The Mysterious and Threatened Yellow-faced Parrot


We continue with our updating of One Earth's website with posts from an older conservation blog, originally posted on November 10, 2016. We also continue to highlight Paraguay, because Dr. LoraKim Joyner is now there in the field, working once again to protect the parrots of Paraguay.

Female yellow-faced amazon sitting tight in her nest in a termiteria (termite mound)

Locals in Paraguay told us about the yellow-faced parrots at Retiro (station) Alicia, and so, to learn more about them, we showed up in time to get soaked to the skin, and then spent the next 24 hours trying to warm up in the unseasonably cool weather. Dry by evening, we documented 134 distinct individual yellow-faced parrots (102 slept at the roost site) and 2 turquoise-fronted amazon parrots. Of these there were 10 single birds, 41 pairs, 4 triples, 1 group of four, and a group of 26-31 that came and went throughout the day.

Free flying wild yellow-faced amazon parrots

In this group of 26, only 2 birds had a lot of visible yellow and red feathers on their abdomen, and two less so. Also, several birds had feather loss around possibly swollen nares (nostrils). We saw this same plumage distribution in another separate flock of 41 where 2 had a lot of color on their abdomen, and 2 had moderate amounts of color. In this same flock we also observed 4 juvenile turquoise-fronted amazons. The greater amount of colored abdominal plumage other than green is thought to represent older, male birds. We might then be seeing older “retired” males or females escorting juvenile flocks of individuals that are not paired up during the breeding season. The loss of feathers around the nares is also thought to be a normal aging feather loss pattern.

Parrot Camp in Paraguay with Andres and Angie

When not getting wet or shivering, we spent the day time investigating parrot nests in termiteria (termite mounds). We confirmed two nests, and were suspicious of another. In one of the nests the female sat tight while we observed her and took measurements of the termiteria. Based on what we saw, we were in the breeding season, and ranch workers told us it was early in the breeding season.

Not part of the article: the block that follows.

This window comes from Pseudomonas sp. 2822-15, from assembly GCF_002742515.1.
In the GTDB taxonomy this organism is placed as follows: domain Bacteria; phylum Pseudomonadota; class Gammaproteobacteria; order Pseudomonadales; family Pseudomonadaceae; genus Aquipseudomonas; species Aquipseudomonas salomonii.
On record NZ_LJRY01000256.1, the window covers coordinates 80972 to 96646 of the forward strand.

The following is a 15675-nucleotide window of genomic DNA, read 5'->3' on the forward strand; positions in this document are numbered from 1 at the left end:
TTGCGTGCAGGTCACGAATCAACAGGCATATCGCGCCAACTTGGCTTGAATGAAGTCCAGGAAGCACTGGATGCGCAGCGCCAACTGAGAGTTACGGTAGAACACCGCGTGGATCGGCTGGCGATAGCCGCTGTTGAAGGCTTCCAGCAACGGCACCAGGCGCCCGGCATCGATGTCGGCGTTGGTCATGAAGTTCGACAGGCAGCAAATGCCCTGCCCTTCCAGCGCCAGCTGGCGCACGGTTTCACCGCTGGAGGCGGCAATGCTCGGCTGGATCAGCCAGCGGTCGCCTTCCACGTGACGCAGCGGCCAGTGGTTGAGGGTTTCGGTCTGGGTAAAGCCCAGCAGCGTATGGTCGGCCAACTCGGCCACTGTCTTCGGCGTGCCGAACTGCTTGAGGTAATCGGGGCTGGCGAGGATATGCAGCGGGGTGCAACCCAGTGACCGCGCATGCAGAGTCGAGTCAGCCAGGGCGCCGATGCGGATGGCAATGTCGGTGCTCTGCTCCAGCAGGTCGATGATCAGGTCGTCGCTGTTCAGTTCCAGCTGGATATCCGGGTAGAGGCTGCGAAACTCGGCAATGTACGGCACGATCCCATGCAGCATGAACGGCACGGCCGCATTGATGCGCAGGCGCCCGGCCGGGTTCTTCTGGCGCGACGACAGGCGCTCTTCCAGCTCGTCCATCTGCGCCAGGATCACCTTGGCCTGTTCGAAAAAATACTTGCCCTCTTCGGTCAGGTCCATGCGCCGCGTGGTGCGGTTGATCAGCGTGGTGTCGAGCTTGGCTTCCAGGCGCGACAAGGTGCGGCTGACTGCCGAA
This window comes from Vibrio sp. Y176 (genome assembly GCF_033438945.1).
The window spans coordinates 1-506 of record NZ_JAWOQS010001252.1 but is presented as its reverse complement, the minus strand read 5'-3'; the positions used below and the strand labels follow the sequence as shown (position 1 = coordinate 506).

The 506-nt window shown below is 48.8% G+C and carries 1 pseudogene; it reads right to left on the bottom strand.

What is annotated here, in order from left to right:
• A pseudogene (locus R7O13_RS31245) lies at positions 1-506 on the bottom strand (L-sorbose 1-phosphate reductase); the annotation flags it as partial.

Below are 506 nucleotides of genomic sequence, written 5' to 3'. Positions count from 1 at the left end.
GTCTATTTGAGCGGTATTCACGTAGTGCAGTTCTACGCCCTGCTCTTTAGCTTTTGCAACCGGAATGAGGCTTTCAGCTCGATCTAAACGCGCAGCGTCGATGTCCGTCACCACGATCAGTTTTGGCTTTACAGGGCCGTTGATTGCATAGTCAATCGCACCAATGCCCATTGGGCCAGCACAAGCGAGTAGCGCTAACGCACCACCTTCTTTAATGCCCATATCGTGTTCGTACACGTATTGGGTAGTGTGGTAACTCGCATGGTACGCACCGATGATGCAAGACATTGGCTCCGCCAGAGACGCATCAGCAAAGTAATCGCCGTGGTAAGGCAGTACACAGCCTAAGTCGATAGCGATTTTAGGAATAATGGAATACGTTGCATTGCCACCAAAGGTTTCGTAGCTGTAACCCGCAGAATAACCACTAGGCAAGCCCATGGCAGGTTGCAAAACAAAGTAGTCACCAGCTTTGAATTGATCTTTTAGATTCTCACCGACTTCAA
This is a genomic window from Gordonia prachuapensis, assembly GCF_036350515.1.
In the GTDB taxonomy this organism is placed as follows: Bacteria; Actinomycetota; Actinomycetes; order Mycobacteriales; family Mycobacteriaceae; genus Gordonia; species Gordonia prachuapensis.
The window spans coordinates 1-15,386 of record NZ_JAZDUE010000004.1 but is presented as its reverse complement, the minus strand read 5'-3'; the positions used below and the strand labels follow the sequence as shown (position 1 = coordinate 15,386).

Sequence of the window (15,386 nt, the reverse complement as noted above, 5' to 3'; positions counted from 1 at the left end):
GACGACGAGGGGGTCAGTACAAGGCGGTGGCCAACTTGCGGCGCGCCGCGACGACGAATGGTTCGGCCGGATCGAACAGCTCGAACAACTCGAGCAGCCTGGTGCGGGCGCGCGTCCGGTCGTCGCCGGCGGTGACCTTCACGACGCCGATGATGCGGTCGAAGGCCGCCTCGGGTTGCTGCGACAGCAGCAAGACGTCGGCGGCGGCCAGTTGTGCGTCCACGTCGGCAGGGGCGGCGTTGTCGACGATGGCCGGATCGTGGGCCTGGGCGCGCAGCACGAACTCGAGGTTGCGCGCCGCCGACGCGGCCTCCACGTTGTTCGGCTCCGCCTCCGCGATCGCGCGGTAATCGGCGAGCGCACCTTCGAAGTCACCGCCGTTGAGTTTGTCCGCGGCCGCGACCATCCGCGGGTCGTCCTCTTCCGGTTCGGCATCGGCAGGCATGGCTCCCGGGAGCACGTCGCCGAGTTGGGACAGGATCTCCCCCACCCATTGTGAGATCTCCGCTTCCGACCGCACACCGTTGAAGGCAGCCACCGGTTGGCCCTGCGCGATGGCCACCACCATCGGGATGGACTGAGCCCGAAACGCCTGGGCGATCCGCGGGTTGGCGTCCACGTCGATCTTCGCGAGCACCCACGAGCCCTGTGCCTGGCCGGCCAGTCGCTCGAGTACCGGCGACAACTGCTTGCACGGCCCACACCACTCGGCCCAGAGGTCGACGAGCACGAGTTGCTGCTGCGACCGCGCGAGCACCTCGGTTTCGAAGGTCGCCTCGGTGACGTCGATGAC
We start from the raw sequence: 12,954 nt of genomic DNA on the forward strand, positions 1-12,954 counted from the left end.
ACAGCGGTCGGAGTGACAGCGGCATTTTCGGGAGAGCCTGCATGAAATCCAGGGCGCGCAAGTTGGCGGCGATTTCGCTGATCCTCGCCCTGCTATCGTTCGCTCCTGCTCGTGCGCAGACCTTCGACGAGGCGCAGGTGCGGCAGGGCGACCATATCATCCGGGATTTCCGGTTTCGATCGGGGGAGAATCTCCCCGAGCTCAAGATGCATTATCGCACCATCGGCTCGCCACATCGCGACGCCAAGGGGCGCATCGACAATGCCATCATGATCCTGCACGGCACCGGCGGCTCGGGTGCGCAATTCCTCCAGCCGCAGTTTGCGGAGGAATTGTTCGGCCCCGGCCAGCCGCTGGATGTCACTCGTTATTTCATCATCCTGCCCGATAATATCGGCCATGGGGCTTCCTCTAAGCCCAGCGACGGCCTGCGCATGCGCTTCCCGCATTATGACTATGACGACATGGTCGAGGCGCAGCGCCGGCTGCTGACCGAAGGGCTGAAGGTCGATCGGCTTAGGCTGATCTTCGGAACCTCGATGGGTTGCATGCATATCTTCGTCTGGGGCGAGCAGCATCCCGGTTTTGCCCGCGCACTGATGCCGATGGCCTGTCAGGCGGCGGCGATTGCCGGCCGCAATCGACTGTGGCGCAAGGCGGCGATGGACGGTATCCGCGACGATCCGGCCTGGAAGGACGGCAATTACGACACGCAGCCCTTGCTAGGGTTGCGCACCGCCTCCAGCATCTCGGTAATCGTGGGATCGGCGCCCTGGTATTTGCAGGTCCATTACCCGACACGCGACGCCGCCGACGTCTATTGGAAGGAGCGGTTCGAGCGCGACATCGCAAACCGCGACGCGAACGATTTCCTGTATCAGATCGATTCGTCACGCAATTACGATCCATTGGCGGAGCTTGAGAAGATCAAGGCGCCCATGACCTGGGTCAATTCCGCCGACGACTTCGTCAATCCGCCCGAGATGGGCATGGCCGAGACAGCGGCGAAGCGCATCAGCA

Candelero type of termiteria - possibly a preferred place for yellow-faced parrots to nest

We did discover one other roost site of yellow-faced parrots near Estancia (ranch) San Miguel with a flock of 67 individuals. We cannot be sure if these might be some of the same birds we counted at Alicia. Our estimate then of the number of distinct individuals we saw was 175-242. Not bad considering only a few years ago this species was unknown in Paraguay. (Thanks to Andres Alvaréz for documenting their presence in Paraguay!)

Yellow-faced parrots also trying to dry out

We still have much to learn about this species: What is their breeding ecology? What does the pattern of feather coloration and loss mean? When do they breed? Are they poached? Do they migrate? Is their population stable?

Three chicks a month after we were there - hopefully the ranch workers won't poach them (we found out later they took at least one of these three chicks)!

We understand from the locals that this species is not highly prized for the illegal bird trade, for they are more shy and less talkative then the sought-after turquoise-fronted parrot. Their conservation status is "Near Threatened," however, due to habitat loss. Some of the ranches we visited did purposefully destroy termiteria so as to plant pasture grass for cattle. Others, such as San Miguel, preserve their termiteria because they are good for the soil.

Destroyed termiteria

We arranged with the people of Retiro Alicia to protect their birds and monitor their numbers, and were glad to hear from the owners and managers of Estancia San Miguel and Hermosa that they would gladly cooperate to protect all their parrot species.

Transportation to and from nest sites

We were grateful that we found the parrots, and the people to cherish them. Thanks to all the estancia workers and owners, as well as to Arne Lesterhuis of Guyra, Angie Mendoza of Fauna y Vida, and Dr. Andrez Alvaréz of Universidad Nacional Asunción).

Angie placing "Parrot Fly Free" wrist band on the manager of Estancia Hermosa, Dr. Francisco Varela.


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